One Small Voice: Jeremiah Choy

Published on 19 January 2016

In an era when the arts were not seen as viable career options, how did today’s pioneering generation of practitioners start out? Former lawyer Jeremiah Choy shares his journey.

INTERVIEW BY DAPHNE ONG

It has been a huge circle for me. I now consider myself a full-time freelance art-maker, more of a creative director, curator and producer.

I had always been interested in drama and the arts, even when I was in school. While in university, I was a dancer, choreographer and choir member before I was involved in Singaporean director Ong Keng Sen’s Oedipus Rex in 1987. It was in 1988 that I was invited to join Beauty World, my first association with TheatreWorks, and the rest — as they say — is history.

From 1988 onwards, I was very involved in TheatreWorks and William Teo’s Asia In Theatre Research Circus. It was like holding two jobs, being a lawyer in the day and rushing off to rehearsals in the evenings.

Theatre did not pay well at all at that time. It did not matter then, as the notion of a ‘full-time’ theatre practitioner was alien. We all had our day jobs. Then, in the mid-1990s, things began to change. There were more and more brave souls who decided that they should venture out and make theatre a full-time job, and theatre companies were flourishing.

It was in 1997, when I was asked to participate in a six-country collaboration of Lear which was going to tour Asia and Europe, that I decided to take two years off work as a lawyer. But the two years became 18 years!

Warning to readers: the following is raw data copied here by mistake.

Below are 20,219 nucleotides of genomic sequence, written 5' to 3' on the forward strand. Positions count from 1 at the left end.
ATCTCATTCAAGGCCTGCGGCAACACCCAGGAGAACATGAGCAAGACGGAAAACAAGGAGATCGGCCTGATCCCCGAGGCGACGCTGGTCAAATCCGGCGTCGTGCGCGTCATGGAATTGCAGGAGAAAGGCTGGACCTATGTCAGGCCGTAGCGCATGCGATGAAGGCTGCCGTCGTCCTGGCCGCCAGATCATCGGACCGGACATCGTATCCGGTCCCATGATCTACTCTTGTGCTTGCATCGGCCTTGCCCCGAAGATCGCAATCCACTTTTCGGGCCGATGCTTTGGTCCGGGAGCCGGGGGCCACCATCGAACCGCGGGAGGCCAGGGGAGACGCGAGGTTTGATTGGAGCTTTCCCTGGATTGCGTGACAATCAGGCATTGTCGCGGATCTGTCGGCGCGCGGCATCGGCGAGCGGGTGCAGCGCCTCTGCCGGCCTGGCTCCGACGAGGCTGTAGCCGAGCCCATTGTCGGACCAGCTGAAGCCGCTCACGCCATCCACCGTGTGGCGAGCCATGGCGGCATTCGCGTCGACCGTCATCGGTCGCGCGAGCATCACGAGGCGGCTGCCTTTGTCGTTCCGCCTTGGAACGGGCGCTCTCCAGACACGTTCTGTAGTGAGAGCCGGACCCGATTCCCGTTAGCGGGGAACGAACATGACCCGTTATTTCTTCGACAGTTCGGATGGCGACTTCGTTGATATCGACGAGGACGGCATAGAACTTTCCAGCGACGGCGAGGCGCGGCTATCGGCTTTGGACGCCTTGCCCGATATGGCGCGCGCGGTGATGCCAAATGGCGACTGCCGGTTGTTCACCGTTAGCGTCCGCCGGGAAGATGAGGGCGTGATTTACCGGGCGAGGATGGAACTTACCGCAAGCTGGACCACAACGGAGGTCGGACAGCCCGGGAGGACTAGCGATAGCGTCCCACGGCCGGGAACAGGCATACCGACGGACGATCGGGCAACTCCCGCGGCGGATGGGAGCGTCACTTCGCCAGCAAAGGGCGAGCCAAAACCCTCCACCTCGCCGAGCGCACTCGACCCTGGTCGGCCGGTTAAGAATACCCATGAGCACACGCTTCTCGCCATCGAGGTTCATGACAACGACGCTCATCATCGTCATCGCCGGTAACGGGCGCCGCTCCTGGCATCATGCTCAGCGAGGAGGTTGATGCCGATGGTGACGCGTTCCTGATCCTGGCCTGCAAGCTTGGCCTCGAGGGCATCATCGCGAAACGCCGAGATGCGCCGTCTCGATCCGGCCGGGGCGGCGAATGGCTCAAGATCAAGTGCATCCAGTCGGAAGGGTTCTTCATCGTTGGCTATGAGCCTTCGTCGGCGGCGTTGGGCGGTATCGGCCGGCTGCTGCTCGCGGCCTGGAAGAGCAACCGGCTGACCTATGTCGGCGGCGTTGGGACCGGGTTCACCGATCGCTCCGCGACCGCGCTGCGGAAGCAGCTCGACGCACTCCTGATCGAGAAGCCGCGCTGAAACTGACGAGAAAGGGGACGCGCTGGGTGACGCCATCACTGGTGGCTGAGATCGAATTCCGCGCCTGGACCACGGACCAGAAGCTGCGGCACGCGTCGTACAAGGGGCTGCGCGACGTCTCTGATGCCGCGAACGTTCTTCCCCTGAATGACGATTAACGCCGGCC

More and more of us felt that it was no longer viable for us to hold two jobs. For me, it was easy: I love law, but I felt that I could always come back to it later in my life. But as an art practitioner, I had to let the moment seize me.

In 1997, I started my events and production company Orangedot to take on jobs and projects to supplement my income as an actor. It was my commercial way of bringing my artistic visions to life.
I had deliberately chosen not to start a theatre company but, instead, used my company to do theatre in a corporate way.

The theatre scene has definitely changed, and for the better. While practitioners still complain that they are not being paid enough (which is true), it is now possible to be a full-time freelance arts practitioner.

However, we still have to change mindsets — as practitioners, we must educate our clients and let them know that we matter, and that we should be paid reasonably. We need to have courage to walk away from projects that don’t pay. We need to create jobs for ourselves rather than complain that there is not enough work. We need to be more entrepreneurial in nature. We need more value than volume, quality than quantity in our mindset.

Jeremiah Choy is a freelance, full-time creative director, curator and producer. In 2015, he was the creative director of several productions and events including Spotlight Singapore in Mexico City, Singapore Day in Shanghai,  The Studios Fifty: Gender and Sexuality, the May Day Rally, Sing50, ChildAid 2015 — Be the Light, and Suntec City Countdown 2016. He is a founding member and president of the Association of Singapore Actors, and a recipient of the inaugural Outstanding Kent Ridge Hall Alumni Award.
PHOTO
Eddie Sung

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